The shaggy mane mushroom was also tried as a cure for cancer. The development of solid cancers like Ehrlich and sarcoma 180 was reduced by 90-100% in mice that were administered intraperitoneally with polysaccharides extracted from the mycelial culture of shaggy mane mushrooms. Ergothioneine, an antioxidant thiol compound, has been isolated from shaggy mane mushroom more than 50 years ago.
The organic solvent extracts have an important immuno-modulatory effect mediated by polysaccharide but also a strong anti-androgenic activity. As a result, consuming the shaggy mane mushroom can limit the expansion of cancer cell in prostate tumours that depend on androgen.
A dose of 50mg/kg of shaggy mane mushroom polysaccharide extract administered every day was found in animal studies to have important liver protection abilities. It significantly decreased the effects of alcohol on the liver structure and allowed it to function properly.
The shaggy mane mushrooms are edible but have to be consumed fast, they become of poor quality once their caps transform into ink. All Coprinus varieties must be consumed immediately or dried for further use. Harvesting greatly accelerates the process of decomposition of the caps. They are actually edible even after they begin to dissolve but they have an inferior taste and many people dislike their slimy texture.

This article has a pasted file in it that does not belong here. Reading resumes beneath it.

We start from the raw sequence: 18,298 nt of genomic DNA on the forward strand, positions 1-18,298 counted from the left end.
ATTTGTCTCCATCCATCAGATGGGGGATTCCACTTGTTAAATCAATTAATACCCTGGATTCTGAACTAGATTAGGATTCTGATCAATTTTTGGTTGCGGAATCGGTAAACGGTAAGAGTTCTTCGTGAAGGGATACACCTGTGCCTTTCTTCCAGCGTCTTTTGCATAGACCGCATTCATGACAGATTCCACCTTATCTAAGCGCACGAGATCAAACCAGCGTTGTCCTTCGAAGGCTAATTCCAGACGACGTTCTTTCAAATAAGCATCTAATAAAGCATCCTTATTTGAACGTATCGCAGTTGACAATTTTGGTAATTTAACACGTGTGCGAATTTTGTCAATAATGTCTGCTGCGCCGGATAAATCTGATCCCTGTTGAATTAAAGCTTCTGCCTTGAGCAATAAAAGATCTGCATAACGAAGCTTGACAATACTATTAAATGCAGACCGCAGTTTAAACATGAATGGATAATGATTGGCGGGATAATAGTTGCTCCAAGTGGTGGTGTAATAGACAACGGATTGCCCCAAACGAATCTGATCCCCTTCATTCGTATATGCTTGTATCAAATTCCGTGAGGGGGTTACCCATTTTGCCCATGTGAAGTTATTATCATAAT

Washing the mushrooms speeds up the dissolution process, so you should try to clean the dirt with a brush instead. For the same reason, slice them in half instead of cutting the mushrooms in small pieces. It is not needed anyway, since they cook fast due to the soft texture. The mushrooms can be added to soups and pastas or sautéed with butter, onions, salt and pepper. They release a lot of liquid that should be removed to cook them faster.
The fluid can be used to improve the taste of other dishes; a small amount of mushrooms is also a great aromatic ingredient. It works very well with soups, poultry, dairy or pastas.
Shaggy mane mushrooms can be frozen for storage, after 3-5 minutes of sautéing. Drying the mushrooms is another option, but most of the flavour is lost.
The species feeds on dead or rotten organic matter, which classifies it as a saprotroph mushroom. It is very common and grown naturally on meadows, lawns or fields. It thrives in zones with disturbed soils, as well as sides of rods or paths. Coprinus comatus has an extended range and lives in temperate climates in Europe, North America as well as Australia. It is rarely found isolated, large clusters being a lot more common. The species is very easy to harvest, if you find one mushroom it is very likely that a large number will also be nearby.